Garden State Greenery: The Best Parks in New Jersey

Morristown National Historic Park Nj
Morristown National Historic Park. Image via @nationalparkservice/Instagram.

With the weather warming and signs of spring on the horizon, here is our list of the best parks in New Jersey starting in the north and heading south.

From western mountains to suburban enclaves to the beaches of the Jersey Shore, New Jersey has no shortage of great green spaces in a variety of diverse cities and towns. Whether it’s history, playgrounds, or just a great picnic spot with a view, New Jersey’s plethora of parks offer a surprising variety for families, hikers, surfers, campers, and just about everybody in between.

The Best Parks in New Jersey

High Point State Park

High Point State Park Nj
High Point State Park. Image via Wikipedia.

With the highest elevation in New Jersey at 1,803 feet above sea level, High Point State Park is situated at the state’s northwestern boundary with New York and Pennsylvania along a portion of the Appalachian Trail. The 50 miles of hiking in this park sport a diverse terrain, while a public swim area at Lake Marcia and tent sites for camping offer a big taste of the outdoors.

The notable attraction at this Sussex County greenspace is the High Point Monument, which was completed in 1930 and dedicated to New Jersey’s war veterans. The top of the 220-foot-high structure, which can be climbed through an internal set of stairs, offers observers views of the Pocono Mountains toward the west, the Catskill Mountains to the north, and the Wallkill River Valley to the southeast.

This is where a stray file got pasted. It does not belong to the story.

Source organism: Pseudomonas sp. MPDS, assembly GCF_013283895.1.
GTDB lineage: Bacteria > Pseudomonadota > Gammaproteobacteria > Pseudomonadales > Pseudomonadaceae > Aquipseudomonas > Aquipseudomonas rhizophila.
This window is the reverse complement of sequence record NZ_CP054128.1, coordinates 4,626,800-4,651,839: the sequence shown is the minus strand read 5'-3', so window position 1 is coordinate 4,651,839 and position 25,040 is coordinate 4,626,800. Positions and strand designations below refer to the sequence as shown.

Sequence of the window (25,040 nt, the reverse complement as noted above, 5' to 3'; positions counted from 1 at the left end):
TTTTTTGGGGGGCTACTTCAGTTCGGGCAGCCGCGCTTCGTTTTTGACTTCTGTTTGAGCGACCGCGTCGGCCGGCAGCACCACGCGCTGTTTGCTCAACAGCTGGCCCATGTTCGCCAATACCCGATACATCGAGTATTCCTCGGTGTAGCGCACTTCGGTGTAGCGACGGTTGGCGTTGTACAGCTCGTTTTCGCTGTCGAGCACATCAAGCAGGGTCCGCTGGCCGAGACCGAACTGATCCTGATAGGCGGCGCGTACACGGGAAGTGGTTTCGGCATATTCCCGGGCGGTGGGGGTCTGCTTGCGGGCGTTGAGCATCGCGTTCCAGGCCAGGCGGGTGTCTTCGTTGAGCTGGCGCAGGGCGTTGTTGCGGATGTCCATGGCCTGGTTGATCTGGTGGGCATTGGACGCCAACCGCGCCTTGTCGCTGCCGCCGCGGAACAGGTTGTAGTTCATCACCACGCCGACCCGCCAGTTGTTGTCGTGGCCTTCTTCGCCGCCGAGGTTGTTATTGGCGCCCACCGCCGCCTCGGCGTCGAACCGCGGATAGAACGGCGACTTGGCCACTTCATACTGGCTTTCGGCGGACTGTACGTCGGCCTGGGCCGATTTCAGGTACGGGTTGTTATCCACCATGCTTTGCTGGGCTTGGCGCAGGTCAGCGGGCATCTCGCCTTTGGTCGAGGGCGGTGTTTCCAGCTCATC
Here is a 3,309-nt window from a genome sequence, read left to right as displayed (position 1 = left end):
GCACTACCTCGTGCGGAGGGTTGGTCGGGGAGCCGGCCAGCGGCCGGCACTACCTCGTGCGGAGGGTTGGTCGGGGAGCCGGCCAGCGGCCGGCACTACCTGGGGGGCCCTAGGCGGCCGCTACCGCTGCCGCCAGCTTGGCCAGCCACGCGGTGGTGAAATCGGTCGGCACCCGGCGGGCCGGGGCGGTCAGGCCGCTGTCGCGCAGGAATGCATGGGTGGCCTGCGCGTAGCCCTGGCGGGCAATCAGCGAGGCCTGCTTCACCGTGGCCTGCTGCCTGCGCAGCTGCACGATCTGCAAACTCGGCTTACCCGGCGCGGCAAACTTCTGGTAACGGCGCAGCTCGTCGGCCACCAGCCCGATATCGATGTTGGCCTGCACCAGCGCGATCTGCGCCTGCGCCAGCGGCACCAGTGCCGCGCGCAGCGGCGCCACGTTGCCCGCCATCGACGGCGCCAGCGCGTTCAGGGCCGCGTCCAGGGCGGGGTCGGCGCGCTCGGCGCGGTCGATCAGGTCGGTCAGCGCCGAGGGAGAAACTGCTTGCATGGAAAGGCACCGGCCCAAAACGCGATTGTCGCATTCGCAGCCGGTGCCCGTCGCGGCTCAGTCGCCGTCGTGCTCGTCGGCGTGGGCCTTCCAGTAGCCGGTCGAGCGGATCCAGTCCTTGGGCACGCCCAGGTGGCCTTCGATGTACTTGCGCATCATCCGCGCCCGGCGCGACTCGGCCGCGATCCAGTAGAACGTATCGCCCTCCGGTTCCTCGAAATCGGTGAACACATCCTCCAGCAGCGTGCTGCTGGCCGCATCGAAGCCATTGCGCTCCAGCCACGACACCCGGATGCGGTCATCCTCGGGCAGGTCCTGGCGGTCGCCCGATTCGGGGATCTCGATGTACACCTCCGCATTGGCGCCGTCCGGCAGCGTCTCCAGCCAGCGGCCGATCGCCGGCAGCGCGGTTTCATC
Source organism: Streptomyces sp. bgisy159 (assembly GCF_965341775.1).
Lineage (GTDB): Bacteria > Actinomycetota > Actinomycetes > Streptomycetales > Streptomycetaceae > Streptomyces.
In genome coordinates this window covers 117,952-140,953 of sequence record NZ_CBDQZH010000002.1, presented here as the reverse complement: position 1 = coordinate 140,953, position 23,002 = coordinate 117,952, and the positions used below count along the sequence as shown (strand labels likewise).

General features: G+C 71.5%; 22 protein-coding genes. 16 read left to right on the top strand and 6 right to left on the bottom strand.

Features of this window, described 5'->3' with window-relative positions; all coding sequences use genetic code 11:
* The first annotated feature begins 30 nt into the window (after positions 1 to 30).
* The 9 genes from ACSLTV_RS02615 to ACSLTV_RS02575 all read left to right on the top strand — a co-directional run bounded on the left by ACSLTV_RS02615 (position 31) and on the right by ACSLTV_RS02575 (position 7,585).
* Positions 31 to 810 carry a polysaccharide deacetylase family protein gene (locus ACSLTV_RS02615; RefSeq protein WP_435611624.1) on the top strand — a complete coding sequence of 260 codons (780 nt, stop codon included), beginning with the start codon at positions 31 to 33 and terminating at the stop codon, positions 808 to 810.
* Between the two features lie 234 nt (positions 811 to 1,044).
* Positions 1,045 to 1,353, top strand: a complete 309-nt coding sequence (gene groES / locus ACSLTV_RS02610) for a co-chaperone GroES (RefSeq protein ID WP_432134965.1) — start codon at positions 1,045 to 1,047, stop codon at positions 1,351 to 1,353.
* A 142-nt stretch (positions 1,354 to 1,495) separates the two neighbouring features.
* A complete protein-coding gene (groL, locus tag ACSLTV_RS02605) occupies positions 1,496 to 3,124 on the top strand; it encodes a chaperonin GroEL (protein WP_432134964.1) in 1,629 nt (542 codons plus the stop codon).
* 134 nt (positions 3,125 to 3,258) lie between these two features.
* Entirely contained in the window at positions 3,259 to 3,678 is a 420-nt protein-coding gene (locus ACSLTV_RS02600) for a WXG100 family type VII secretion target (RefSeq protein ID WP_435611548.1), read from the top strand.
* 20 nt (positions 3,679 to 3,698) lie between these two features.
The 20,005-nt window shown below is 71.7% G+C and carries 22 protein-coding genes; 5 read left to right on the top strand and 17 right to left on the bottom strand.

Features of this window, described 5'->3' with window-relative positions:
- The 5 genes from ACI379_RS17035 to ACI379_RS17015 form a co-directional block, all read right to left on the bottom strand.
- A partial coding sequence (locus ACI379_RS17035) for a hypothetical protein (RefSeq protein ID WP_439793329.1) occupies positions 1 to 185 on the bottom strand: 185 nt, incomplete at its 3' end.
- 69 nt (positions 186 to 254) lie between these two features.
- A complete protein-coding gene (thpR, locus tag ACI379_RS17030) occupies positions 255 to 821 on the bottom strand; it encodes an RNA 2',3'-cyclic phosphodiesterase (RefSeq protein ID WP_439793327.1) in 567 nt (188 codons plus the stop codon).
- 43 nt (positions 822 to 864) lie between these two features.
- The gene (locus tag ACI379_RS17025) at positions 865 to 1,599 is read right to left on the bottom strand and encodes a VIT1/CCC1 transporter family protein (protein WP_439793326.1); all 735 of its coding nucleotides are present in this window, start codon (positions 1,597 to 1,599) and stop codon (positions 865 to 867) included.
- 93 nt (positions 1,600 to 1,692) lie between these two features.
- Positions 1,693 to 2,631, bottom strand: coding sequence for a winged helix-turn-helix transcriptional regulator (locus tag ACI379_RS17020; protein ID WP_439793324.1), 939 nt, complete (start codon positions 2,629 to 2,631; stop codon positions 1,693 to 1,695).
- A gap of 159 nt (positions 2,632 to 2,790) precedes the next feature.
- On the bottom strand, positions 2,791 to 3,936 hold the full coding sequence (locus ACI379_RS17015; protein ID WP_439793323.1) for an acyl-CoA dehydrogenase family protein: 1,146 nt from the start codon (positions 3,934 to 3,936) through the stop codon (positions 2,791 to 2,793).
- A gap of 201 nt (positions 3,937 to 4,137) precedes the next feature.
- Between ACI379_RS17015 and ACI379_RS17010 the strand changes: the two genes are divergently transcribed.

Delaware Water Gap National Recreation Area

Delaware Water Gap Nj
Delaware Water Gap. Image via @stepping.stoness/Instagram.

Hiking is the name of the game at this sprawling park, which spans 40 miles and several towns along the longest free-flowing river east of the Mississippi. Some of the Garden State’s best vistas along the Delaware River can be found at the top of Mount Tammany, while a 1.4-mile hike to Buttermilk Falls concludes with a waterfall.

The Appalachian National Scenic Trail also runs through this National Park, which offers historical preservation in the form of Millbrook Village. Dating to the early 1800s, the small agricultural village sports a variety of preserved structures with volunteers bringing the town to life on select weekends by demonstrating skills like woodworking, weaving, spinning, blacksmithing, gardening, and more.

Palisades Interstate Park

Sporting a little bit of everything including Hudson River and New York City views, Palisades Interstate Park spans several towns heading north from Fort Lee up to Rockland County, New York. The southern tip of the park includes both picnic and playground areas underneath the George Washington Bridge, while the Fort Lee Historic Park section sports a reconstructed Revolutionary War encampment.